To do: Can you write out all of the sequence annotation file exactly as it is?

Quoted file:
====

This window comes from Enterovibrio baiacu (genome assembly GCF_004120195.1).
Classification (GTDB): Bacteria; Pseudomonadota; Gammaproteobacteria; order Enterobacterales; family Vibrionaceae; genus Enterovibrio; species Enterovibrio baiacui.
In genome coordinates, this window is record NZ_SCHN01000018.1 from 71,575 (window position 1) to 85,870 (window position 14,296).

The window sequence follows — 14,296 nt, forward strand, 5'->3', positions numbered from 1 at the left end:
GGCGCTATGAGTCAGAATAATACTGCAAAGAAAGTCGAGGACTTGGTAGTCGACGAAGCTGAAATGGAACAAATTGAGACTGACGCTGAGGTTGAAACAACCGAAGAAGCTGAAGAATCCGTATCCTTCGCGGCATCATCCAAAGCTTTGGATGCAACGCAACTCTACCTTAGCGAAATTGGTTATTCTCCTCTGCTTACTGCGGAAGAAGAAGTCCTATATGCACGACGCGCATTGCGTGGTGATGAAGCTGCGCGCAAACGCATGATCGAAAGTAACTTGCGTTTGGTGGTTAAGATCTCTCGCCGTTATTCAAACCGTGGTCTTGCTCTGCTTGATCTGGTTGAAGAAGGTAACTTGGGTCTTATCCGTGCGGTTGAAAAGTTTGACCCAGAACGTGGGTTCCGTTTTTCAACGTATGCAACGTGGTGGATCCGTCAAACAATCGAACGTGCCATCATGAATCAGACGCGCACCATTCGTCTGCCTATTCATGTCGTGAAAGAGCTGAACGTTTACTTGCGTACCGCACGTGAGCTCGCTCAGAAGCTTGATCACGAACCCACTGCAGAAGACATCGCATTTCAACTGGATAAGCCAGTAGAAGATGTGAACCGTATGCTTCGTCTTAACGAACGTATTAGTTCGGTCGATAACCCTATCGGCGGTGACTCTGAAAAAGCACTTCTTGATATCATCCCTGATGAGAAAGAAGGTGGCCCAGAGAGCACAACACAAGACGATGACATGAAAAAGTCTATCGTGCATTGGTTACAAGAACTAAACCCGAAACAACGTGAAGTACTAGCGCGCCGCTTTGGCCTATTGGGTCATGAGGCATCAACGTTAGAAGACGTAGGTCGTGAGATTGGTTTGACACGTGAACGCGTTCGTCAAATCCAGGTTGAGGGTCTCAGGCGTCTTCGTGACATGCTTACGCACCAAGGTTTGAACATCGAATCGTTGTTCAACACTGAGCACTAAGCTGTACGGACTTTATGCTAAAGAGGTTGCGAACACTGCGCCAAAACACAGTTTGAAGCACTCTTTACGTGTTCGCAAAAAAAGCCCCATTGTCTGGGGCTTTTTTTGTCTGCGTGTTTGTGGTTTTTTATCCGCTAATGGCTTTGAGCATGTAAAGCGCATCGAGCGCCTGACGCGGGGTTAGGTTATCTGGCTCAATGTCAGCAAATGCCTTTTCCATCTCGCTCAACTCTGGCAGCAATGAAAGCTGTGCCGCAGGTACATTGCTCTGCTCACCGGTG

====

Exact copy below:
This window comes from Enterovibrio baiacu (genome assembly GCF_004120195.1).
Classification (GTDB): Bacteria; Pseudomonadota; Gammaproteobacteria; order Enterobacterales; family Vibrionaceae; genus Enterovibrio; species Enterovibrio baiacui.
In genome coordinates, this window is record NZ_SCHN01000018.1 from 71,575 (window position 1) to 85,870 (window position 14,296).

The window sequence follows — 14,296 nt, forward strand, 5'->3', positions numbered from 1 at the left end:
GGCGCTATGAGTCAGAATAATACTGCAAAGAAAGTCGAGGACTTGGTAGTCGACGAAGCTGAAATGGAACAAATTGAGACTGACGCTGAGGTTGAAACAACCGAAGAAGCTGAAGAATCCGTATCCTTCGCGGCATCATCCAAAGCTTTGGATGCAACGCAACTCTACCTTAGCGAAATTGGTTATTCTCCTCTGCTTACTGCGGAAGAAGAAGTCCTATATGCACGACGCGCATTGCGTGGTGATGAAGCTGCGCGCAAACGCATGATCGAAAGTAACTTGCGTTTGGTGGTTAAGATCTCTCGCCGTTATTCAAACCGTGGTCTTGCTCTGCTTGATCTGGTTGAAGAAGGTAACTTGGGTCTTATCCGTGCGGTTGAAAAGTTTGACCCAGAACGTGGGTTCCGTTTTTCAACGTATGCAACGTGGTGGATCCGTCAAACAATCGAACGTGCCATCATGAATCAGACGCGCACCATTCGTCTGCCTATTCATGTCGTGAAAGAGCTGAACGTTTACTTGCGTACCGCACGTGAGCTCGCTCAGAAGCTTGATCACGAACCCACTGCAGAAGACATCGCATTTCAACTGGATAAGCCAGTAGAAGATGTGAACCGTATGCTTCGTCTTAACGAACGTATTAGTTCGGTCGATAACCCTATCGGCGGTGACTCTGAAAAAGCACTTCTTGATATCATCCCTGATGAGAAAGAAGGTGGCCCAGAGAGCACAACACAAGACGATGACATGAAAAAGTCTATCGTGCATTGGTTACAAGAACTAAACCCGAAACAACGTGAAGTACTAGCGCGCCGCTTTGGCCTATTGGGTCATGAGGCATCAACGTTAGAAGACGTAGGTCGTGAGATTGGTTTGACACGTGAACGCGTTCGTCAAATCCAGGTTGAGGGTCTCAGGCGTCTTCGTGACATGCTTACGCACCAAGGTTTGAACATCGAATCGTTGTTCAACACTGAGCACTAAGCTGTACGGACTTTATGCTAAAGAGGTTGCGAACACTGCGCCAAAACACAGTTTGAAGCACTCTTTACGTGTTCGCAAAAAAAGCCCCATTGTCTGGGGCTTTTTTTGTCTGCGTGTTTGTGGTTTTTTATCCGCTAATGGCTTTGAGCATGTAAAGCGCATCGAGCGCCTGACGCGGGGTTAGGTTATCTGGCTCAATGTCAGCAAATGCCTTTTCCATCTCGCTCAACTCTGGCAGCAATGAAAGCTGTGCCGCAGGTACATTGCTCTGCTCACCGGTG